So why did a Germanwings Airbus A320 fall out of the sky yesterday and what are the probable causes?
The aircraft flies on autopilot and follows the course inputted into the Flight Management Computer. These days the captain, despite having several thousand flying hours “on type”, does very little manual flying. Modern commercial aircraft are complex computers, monitored by trained pilots.
This does ask questions of a pilot’s ability to control an aircraft manually and some in the industry are looking into an area of increasing concern known as “automation addiction”. Planes are so safe and flying is so routine that pilots get very little hands-on experience. But there is nothing to suggest this in this case.
The Airbus is a brilliant but complex aircraft. Even starting it up and preparing it for flight requires significant training. The fly-by-wire system means the hydraulic flight control surfaces react to computer commands delivered by the pilot’s joystick or autopilot. The Germanwings A320 might have suffered a rapid depressurisation of the cabin, or the cockpit, or both.
This may have required the pilot to quickly fly down to a breathable altitude, 10,000ft, which over the Alps would have been unfortunate. The black box flight recorders will shed light on whether the aircraft may have skimmed the mountain tops.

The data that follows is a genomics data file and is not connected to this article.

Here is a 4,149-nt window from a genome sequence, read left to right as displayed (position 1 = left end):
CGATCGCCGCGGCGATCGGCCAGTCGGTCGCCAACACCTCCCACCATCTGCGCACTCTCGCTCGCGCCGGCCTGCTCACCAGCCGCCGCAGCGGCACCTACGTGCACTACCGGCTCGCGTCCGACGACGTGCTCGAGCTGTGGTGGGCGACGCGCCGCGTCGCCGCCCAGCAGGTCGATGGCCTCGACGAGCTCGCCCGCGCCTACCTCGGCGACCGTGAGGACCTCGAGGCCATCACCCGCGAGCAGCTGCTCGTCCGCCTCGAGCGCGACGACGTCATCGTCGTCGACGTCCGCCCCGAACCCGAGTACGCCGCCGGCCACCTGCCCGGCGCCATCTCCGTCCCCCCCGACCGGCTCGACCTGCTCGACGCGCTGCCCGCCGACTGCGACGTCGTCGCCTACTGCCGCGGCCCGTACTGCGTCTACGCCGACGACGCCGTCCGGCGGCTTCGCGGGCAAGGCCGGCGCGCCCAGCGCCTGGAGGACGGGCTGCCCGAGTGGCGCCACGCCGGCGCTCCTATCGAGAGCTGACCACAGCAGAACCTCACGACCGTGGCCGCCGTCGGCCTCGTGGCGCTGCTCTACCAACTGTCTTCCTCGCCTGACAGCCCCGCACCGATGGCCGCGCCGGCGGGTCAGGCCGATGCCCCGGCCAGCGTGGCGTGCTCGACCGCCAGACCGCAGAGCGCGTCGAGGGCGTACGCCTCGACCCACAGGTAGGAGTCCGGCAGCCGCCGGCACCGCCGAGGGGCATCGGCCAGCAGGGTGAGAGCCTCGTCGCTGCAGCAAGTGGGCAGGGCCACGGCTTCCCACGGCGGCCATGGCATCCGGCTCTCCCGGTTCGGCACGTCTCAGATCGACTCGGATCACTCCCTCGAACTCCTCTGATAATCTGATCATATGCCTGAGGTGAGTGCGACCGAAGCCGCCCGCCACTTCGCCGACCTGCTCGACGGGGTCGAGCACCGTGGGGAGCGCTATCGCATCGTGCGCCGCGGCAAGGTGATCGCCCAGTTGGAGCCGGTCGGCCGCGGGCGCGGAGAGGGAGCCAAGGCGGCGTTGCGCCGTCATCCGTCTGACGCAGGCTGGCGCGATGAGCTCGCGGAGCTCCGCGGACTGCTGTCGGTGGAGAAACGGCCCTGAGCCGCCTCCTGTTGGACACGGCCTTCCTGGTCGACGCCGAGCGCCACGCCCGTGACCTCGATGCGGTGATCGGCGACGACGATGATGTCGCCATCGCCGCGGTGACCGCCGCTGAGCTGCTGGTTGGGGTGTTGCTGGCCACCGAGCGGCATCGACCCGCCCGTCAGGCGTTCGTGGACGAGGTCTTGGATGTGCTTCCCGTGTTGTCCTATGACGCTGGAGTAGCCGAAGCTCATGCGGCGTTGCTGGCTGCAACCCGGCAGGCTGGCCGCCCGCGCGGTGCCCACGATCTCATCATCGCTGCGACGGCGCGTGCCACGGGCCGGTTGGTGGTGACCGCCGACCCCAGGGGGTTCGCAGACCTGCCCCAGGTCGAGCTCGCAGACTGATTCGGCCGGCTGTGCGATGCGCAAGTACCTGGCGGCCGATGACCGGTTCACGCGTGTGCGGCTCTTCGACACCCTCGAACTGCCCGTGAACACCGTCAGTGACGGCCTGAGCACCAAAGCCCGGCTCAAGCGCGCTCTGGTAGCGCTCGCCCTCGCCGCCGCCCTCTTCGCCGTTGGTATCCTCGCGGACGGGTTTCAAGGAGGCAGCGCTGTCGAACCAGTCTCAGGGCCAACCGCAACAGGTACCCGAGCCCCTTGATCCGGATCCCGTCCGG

Whilst modern aircraft can operate safely in bad weather, a dramatic thunderstorm might just be too uncomfortable for passengers. There is a small chance of airframe damage in a bad storm but it is unlikely. The plane was on a steady track at an altitude well above the weather. Investigators will look at the weather charts in those final moments.
Pilots would normally radio ahead if they wanted to change course or altitude due to bad weather. This was the case with the Indonesian AirAsia crash in December 2014. They were also flying an Airbus A320.
This was effectively ruled out very early on in this incident. Germanwings is a subsidiary of Lufthansa and no known terrorist organisation has taken issue with Germany in recent years. Since 9/11 airports are safer than ever, with multiple screening taking place of both passengers and cargo.
Cockpit doors are now closed and locked at the same time as the aircraft doors. Some airlines require cabin crew to guard the cockpit door when the pilot exits. No chances are taken and Germanwings has an excellent safety record in this regard. Smuggling an explosive device on board is relatively impossible in this region. Security is simply too tight.